The finality of death fascinates me. The biological engine that makes up who we are is snuffed out in an instant, and the sentient life form that once was is no more. Even a simple thought, such as “I like the color blue,” no longer matters, because the “I” in the subject no longer exists, and it all occurs without pomp, without circumstance.
In nature, the organism merely desiccates, the once living, thinking, postulating, dreaming, philosophizing brain, that opinionated and fact laden organ, is no longer relevant or useful except as sustenance for other creatures, predicated on a successful death for which they shall, too, follow along in their meeting.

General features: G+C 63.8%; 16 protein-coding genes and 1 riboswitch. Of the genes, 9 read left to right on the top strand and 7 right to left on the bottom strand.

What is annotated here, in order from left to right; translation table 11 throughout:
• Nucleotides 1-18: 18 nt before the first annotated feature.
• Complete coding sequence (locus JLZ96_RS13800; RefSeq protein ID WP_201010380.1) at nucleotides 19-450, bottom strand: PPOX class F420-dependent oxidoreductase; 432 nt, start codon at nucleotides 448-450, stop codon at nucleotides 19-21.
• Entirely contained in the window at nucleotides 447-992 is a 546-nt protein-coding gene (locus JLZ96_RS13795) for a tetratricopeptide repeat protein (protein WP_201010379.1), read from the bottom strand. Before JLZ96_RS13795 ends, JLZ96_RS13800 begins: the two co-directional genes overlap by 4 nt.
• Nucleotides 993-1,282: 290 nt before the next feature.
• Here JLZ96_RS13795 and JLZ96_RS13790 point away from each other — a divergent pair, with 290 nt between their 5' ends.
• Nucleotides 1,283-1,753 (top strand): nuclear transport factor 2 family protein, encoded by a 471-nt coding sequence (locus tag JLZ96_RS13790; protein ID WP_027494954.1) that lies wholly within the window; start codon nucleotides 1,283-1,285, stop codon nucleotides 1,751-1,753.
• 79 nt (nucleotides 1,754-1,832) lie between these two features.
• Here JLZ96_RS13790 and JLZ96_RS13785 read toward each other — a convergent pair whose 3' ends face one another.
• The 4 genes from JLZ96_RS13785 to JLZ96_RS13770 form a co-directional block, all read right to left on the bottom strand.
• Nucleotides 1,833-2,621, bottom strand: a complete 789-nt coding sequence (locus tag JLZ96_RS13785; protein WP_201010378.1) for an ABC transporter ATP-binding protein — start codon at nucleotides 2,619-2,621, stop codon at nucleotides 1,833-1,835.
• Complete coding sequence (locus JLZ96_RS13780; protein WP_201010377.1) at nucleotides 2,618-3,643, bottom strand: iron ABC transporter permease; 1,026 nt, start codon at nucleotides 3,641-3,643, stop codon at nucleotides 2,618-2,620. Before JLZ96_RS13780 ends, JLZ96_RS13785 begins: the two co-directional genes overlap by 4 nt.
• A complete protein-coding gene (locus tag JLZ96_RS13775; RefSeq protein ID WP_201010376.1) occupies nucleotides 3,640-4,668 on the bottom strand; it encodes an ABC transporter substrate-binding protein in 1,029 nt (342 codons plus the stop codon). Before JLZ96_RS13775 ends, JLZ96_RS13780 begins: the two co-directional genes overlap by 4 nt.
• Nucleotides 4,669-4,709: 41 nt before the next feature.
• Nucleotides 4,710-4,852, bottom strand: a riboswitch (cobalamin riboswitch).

It saddens me. Hugs, giggles, rage, tears, self-examination, wonder, and worry, a universe inside a universe… rotting meat. It seems so ingnominious in its occurrence. You would, or might, think that we, as a species, would put our collective power, our amazing intellect, into preserving this precious commodity of life, to save it from the unceasing cruelty of death, but instead we help death along, giving aid to a force of nature that does not care for it, nor does it offer special consideration for those who do: war, famine, greed, pestilence, we augment these evils, we give comfort to the destroyer, possibly because we see ourselves in it as children of chaos and destruction.
I consider this to be a great unholy alliance. There is no I in team, nor is there one in death. When will we learn this? I do not know. For me, death is forever the enemy, because once I am dead, it holds me forever, and I have not the power nor presence to fight it, for there is no more I.